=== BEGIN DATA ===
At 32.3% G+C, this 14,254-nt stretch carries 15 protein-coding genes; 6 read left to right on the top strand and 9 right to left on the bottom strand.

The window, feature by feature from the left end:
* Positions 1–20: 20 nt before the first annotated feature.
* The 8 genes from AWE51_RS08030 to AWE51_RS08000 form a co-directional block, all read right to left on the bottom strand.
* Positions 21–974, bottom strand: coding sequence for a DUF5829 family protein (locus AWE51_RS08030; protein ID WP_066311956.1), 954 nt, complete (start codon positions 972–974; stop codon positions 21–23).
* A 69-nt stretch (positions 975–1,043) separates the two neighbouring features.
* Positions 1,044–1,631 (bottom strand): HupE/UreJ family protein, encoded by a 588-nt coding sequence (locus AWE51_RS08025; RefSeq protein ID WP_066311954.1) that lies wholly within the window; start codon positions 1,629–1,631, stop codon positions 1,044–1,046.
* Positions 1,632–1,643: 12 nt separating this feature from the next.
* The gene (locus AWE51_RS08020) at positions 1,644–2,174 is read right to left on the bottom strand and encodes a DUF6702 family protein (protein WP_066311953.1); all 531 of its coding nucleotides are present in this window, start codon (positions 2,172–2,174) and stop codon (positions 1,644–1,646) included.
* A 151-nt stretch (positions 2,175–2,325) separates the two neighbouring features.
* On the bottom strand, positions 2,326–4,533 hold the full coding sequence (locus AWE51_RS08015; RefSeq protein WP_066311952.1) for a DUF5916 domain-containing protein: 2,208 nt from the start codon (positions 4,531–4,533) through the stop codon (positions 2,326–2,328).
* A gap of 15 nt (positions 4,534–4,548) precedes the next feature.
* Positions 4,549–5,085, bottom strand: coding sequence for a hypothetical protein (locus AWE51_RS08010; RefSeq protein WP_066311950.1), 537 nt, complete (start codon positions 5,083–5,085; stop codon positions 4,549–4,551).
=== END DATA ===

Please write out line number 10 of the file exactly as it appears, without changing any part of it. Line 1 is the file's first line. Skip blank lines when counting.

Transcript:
* A 151-nt stretch (positions 2,175–2,325) separates the two neighbouring features.